The erstwhile suburban rap queen comes into her own -- and lands a spot on the Warped Tour
And, oh yeah: She managed to finally make this record, after a few years of trying, because in the fall of 2013, she asked if she could please be dropped from RCA.
"I got signed at a time when there was this swirl of female rappers — some electronic, some more pop, more urban, but I think everybody was interested in trying to bring female rappers a little outside of Nicki Minaj into the mainstream," says Flaherty, who finds herself happily back on her home turf for a bit before heading out on Warped Tour (her mom and stepdad live in Oakland; her former roommates still live in their old place near Alamo Square — the Warped Tour lands here Sat/21). "And I was still figuring out my sound. I think one of my selling points is I was a little electronic, a little indie rock, a little rap, but I think that was actually not a great way to get signed. The goal with being on a major label is to get you on the radio, and I think there was a lot of internal dissent about the way to do that with me."
She had a vision for putting out a full-length record, but over the course of three years, "it just didn't seem like that was possible." So she filled her time with touring — an experience that, she says, wound up informing most of the songs she was able to put out once she got dropped.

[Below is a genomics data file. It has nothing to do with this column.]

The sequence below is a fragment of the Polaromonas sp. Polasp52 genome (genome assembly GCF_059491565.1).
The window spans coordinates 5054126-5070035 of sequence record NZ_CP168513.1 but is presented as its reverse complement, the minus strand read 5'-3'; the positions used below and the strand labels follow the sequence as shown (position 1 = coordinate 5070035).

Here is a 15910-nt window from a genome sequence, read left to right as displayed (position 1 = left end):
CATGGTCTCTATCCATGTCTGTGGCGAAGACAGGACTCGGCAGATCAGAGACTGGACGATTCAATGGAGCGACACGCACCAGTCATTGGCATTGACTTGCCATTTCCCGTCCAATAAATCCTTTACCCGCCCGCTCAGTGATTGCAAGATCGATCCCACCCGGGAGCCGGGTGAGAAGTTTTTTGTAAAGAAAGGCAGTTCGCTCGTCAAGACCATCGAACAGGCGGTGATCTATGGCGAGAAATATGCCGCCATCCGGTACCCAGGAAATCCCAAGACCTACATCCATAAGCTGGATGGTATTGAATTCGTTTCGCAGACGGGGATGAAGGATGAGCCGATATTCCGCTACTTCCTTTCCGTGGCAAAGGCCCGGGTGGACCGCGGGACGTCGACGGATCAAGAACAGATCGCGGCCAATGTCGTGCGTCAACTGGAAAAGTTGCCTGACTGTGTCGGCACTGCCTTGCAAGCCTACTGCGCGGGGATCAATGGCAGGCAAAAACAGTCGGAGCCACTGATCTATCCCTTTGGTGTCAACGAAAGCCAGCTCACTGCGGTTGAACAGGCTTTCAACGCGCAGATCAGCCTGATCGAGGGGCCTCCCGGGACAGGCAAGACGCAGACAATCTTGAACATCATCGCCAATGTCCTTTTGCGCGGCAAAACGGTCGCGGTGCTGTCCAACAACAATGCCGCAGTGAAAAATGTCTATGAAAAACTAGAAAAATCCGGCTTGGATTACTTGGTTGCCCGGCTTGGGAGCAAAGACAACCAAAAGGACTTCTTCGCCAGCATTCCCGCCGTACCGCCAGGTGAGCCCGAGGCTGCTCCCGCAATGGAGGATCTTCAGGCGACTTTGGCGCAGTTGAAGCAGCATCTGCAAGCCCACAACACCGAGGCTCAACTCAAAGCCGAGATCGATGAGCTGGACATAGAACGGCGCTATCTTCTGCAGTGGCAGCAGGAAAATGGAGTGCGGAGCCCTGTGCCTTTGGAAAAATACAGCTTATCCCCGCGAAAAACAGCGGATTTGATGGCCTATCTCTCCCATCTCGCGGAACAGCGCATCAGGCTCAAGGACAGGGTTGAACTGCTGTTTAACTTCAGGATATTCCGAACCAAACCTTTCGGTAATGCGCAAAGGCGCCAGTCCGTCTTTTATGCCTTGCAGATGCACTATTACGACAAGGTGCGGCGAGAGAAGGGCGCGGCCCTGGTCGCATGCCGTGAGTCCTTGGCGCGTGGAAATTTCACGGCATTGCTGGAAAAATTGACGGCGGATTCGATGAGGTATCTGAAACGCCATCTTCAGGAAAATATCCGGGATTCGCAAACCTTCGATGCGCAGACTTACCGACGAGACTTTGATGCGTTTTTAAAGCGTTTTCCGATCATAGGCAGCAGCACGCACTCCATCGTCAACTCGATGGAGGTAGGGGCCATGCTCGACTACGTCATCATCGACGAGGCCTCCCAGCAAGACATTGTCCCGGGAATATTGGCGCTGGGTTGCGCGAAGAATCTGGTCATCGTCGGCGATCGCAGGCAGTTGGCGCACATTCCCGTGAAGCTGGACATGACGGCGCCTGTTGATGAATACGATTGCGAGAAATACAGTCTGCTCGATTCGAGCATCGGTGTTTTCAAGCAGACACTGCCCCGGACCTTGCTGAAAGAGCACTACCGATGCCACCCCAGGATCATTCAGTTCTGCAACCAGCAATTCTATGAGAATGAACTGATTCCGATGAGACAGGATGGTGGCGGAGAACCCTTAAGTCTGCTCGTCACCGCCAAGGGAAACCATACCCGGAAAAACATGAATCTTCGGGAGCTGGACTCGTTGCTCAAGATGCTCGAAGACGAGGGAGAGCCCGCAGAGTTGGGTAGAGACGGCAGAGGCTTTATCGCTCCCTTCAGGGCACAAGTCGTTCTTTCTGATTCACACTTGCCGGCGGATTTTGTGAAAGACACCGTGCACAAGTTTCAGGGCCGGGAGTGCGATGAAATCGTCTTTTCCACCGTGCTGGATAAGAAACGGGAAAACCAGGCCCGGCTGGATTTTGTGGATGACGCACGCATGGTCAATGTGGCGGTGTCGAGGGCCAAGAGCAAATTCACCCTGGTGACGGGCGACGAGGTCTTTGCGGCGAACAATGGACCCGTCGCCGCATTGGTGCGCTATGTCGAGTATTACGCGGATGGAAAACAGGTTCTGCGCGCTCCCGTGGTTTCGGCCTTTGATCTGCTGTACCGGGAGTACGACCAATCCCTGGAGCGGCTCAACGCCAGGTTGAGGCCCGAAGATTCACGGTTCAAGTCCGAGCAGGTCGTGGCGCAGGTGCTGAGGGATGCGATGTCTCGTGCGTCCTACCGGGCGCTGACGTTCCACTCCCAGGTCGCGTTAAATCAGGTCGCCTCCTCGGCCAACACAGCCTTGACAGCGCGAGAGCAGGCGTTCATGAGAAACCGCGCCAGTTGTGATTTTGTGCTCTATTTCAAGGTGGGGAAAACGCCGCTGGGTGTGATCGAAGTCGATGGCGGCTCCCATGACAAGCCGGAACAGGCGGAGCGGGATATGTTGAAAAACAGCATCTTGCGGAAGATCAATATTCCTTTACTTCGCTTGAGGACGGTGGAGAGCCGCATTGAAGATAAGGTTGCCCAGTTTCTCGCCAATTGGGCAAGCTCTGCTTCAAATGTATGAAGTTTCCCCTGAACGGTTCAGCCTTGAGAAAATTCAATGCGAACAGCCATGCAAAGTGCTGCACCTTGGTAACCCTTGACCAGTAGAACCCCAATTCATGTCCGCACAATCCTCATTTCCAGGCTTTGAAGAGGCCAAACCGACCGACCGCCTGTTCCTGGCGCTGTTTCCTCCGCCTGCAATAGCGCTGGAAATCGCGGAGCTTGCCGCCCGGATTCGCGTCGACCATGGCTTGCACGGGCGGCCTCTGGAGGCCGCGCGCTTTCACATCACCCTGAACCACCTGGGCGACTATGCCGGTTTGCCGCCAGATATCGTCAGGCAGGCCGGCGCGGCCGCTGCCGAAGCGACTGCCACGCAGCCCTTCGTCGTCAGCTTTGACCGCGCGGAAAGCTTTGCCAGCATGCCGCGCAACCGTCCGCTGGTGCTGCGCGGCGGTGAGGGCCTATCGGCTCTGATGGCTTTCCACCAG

"Their heart was in the right place, but I think the structure of a major label system is so opposed to developing artists that don't fit into a radio format that it's kind of a battle for everyone, a lose-lose," she says. "It felt like an ill-advised marriage. Where you're done, but you're still cool with, you know, running into them at Walgreens or whatever."
She headed for LA in January of this year, anchorless as she'd ever been — she didn't have an apartment, still doesn't — and started from scratch, material-wise: She'd let go of upwards of 60 songs she'd written while signed to get out of her contract. But left to her own devices, she found that new songs came quickly.
"It was weird to go from lots of opinions [with the label] to literally none except my own," she says. "I've never done a juice cleanse, but in some ways I feel like that's what it would be like. 'Oh, I'm back, and it's just me, and here's the bare bones of the project.' Which was great at times, and also scary. But I've been mentally and musically in a much better place the past eight months that I've been working on this." You can hear the solitude, the physically empty space around her in these songs, an electric post-breakup air of someone realizing how strong she is on her own.
Another result: The shift toward melody.
"For a while I was very enamored with rapping really fast, almost like when you get a toy or a video game and you want to see what weird stuff you can do," she says. It took the encouragement of close collaborators for her to try singing more, though she's always loved pop and melodic hip-hop (like the Kendrick Lamar she was listening to in the car on the way over here). "It's still a lot scarier for me to sing than rap," she says. "And I can't say as much. I have to be pickier. But I think it's a more comfortable zone for me, to be honest."
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